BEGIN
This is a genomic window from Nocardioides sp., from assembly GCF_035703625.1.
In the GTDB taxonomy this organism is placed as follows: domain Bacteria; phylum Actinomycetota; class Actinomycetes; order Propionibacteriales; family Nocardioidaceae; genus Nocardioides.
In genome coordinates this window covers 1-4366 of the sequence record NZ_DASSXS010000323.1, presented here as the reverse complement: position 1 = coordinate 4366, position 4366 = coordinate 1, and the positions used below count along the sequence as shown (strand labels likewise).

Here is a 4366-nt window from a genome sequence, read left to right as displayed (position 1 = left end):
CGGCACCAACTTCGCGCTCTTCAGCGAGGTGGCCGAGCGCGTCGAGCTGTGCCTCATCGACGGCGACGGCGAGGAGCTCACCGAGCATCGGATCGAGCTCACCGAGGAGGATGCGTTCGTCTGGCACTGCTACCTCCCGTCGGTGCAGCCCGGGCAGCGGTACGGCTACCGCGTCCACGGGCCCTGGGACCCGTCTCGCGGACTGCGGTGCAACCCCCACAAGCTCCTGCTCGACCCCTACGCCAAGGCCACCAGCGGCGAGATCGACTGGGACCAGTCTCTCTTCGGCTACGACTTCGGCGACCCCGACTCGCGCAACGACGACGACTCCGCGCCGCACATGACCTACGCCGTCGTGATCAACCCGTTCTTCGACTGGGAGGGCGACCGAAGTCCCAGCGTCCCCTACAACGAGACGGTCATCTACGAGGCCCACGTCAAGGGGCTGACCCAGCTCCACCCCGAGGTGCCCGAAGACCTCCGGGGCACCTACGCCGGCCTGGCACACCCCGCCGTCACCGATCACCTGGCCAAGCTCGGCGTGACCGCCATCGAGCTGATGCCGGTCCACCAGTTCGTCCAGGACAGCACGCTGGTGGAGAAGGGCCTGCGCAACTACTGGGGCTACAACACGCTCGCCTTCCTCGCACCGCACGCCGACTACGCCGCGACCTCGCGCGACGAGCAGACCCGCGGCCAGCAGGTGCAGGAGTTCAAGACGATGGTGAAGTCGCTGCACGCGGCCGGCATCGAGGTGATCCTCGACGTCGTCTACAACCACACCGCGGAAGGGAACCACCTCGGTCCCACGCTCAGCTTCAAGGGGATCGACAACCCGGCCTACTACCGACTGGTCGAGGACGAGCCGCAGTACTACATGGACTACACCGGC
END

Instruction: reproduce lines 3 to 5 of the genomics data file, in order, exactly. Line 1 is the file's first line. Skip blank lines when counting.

In genome coordinates this window covers 1-4366 of the sequence record NZ_DASSXS010000323.1, presented here as the reverse complement: position 1 = coordinate 4366, position 4366 = coordinate 1, and the positions used below count along the sequence as shown (strand labels likewise).

Here is a 4366-nt window from a genome sequence, read left to right as displayed (position 1 = left end):
CGGCACCAACTTCGCGCTCTTCAGCGAGGTGGCCGAGCGCGTCGAGCTGTGCCTCATCGACGGCGACGGCGAGGAGCTCACCGAGCATCGGATCGAGCTCACCGAGGAGGATGCGTTCGTCTGGCACTGCTACCTCCCGTCGGTGCAGCCCGGGCAGCGGTACGGCTACCGCGTCCACGGGCCCTGGGACCCGTCTCGCGGACTGCGGTGCAACCCCCACAAGCTCCTGCTCGACCCCTACGCCAAGGCCACCAGCGGCGAGATCGACTGGGACCAGTCTCTCTTCGGCTACGACTTCGGCGACCCCGACTCGCGCAACGACGACGACTCCGCGCCGCACATGACCTACGCCGTCGTGATCAACCCGTTCTTCGACTGGGAGGGCGACCGAAGTCCCAGCGTCCCCTACAACGAGACGGTCATCTACGAGGCCCACGTCAAGGGGCTGACCCAGCTCCACCCCGAGGTGCCCGAAGACCTCCGGGGCACCTACGCCGGCCTGGCACACCCCGCCGTCACCGATCACCTGGCCAAGCTCGGCGTGACCGCCATCGAGCTGATGCCGGTCCACCAGTTCGTCCAGGACAGCACGCTGGTGGAGAAGGGCCTGCGCAACTACTGGGGCTACAACACGCTCGCCTTCCTCGCACCGCACGCCGACTACGCCGCGACCTCGCGCGACGAGCAGACCCGCGGCCAGCAGGTGCAGGAGTTCAAGACGATGGTGAAGTCGCTGCACGCGGCCGGCATCGAGGTGATCCTCGACGTCGTCTACAACCACACCGCGGAAGGGAACCACCTCGGTCCCACGCTCAGCTTCAAGGGGATCGACAACCCGGCCTACTACCGACTGGTCGAGGACGAGCCGCAGTACTACATGGACTACACCGGC